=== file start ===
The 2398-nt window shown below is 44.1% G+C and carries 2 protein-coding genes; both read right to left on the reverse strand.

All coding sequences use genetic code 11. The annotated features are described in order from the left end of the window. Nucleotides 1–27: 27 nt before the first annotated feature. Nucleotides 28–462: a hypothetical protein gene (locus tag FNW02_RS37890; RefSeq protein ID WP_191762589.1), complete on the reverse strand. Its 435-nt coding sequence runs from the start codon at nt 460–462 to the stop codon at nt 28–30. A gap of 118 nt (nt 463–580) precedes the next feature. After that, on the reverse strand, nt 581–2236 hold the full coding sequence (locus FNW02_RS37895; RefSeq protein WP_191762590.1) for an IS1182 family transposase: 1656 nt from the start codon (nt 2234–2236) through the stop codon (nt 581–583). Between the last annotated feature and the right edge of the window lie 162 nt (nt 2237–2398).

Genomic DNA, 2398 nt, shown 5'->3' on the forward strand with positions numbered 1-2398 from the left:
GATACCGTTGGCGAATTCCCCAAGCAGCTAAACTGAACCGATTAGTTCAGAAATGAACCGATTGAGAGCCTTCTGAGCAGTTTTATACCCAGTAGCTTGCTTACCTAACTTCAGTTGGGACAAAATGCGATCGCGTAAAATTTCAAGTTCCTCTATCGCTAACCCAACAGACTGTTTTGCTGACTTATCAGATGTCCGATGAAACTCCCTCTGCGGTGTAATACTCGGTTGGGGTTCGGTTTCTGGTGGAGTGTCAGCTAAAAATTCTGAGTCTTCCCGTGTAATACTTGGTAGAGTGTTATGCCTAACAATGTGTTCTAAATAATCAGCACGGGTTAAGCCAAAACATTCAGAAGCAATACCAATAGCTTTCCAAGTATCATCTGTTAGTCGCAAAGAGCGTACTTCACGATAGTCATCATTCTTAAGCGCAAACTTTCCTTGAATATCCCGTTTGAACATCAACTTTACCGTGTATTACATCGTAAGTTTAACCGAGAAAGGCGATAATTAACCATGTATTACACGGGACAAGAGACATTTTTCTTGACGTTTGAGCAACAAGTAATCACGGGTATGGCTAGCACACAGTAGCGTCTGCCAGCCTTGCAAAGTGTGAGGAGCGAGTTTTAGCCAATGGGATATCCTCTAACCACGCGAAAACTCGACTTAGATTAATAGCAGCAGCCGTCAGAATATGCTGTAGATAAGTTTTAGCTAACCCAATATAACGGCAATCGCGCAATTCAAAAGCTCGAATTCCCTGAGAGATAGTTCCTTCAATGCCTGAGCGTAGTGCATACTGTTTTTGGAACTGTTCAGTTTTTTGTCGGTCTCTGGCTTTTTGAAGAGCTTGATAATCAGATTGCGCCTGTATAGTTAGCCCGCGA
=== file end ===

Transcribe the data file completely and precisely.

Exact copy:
The 2398-nt window shown below is 44.1% G+C and carries 2 protein-coding genes; both read right to left on the reverse strand.

All coding sequences use genetic code 11. The annotated features are described in order from the left end of the window. Nucleotides 1–27: 27 nt before the first annotated feature. Nucleotides 28–462: a hypothetical protein gene (locus tag FNW02_RS37890; RefSeq protein ID WP_191762589.1), complete on the reverse strand. Its 435-nt coding sequence runs from the start codon at nt 460–462 to the stop codon at nt 28–30. A gap of 118 nt (nt 463–580) precedes the next feature. After that, on the reverse strand, nt 581–2236 hold the full coding sequence (locus FNW02_RS37895; RefSeq protein WP_191762590.1) for an IS1182 family transposase: 1656 nt from the start codon (nt 2234–2236) through the stop codon (nt 581–583). Between the last annotated feature and the right edge of the window lie 162 nt (nt 2237–2398).

Genomic DNA, 2398 nt, shown 5'->3' on the forward strand with positions numbered 1-2398 from the left:
GATACCGTTGGCGAATTCCCCAAGCAGCTAAACTGAACCGATTAGTTCAGAAATGAACCGATTGAGAGCCTTCTGAGCAGTTTTATACCCAGTAGCTTGCTTACCTAACTTCAGTTGGGACAAAATGCGATCGCGTAAAATTTCAAGTTCCTCTATCGCTAACCCAACAGACTGTTTTGCTGACTTATCAGATGTCCGATGAAACTCCCTCTGCGGTGTAATACTCGGTTGGGGTTCGGTTTCTGGTGGAGTGTCAGCTAAAAATTCTGAGTCTTCCCGTGTAATACTTGGTAGAGTGTTATGCCTAACAATGTGTTCTAAATAATCAGCACGGGTTAAGCCAAAACATTCAGAAGCAATACCAATAGCTTTCCAAGTATCATCTGTTAGTCGCAAAGAGCGTACTTCACGATAGTCATCATTCTTAAGCGCAAACTTTCCTTGAATATCCCGTTTGAACATCAACTTTACCGTGTATTACATCGTAAGTTTAACCGAGAAAGGCGATAATTAACCATGTATTACACGGGACAAGAGACATTTTTCTTGACGTTTGAGCAACAAGTAATCACGGGTATGGCTAGCACACAGTAGCGTCTGCCAGCCTTGCAAAGTGTGAGGAGCGAGTTTTAGCCAATGGGATATCCTCTAACCACGCGAAAACTCGACTTAGATTAATAGCAGCAGCCGTCAGAATATGCTGTAGATAAGTTTTAGCTAACCCAATATAACGGCAATCGCGCAATTCAAAAGCTCGAATTCCCTGAGAGATAGTTCCTTCAATGCCTGAGCGTAGTGCATACTGTTTTTGGAACTGTTCAGTTTTTTGTCGGTCTCTGGCTTTTTGAAGAGCTTGATAATCAGATTGCGCCTGTATAGTTAGCCCGCGA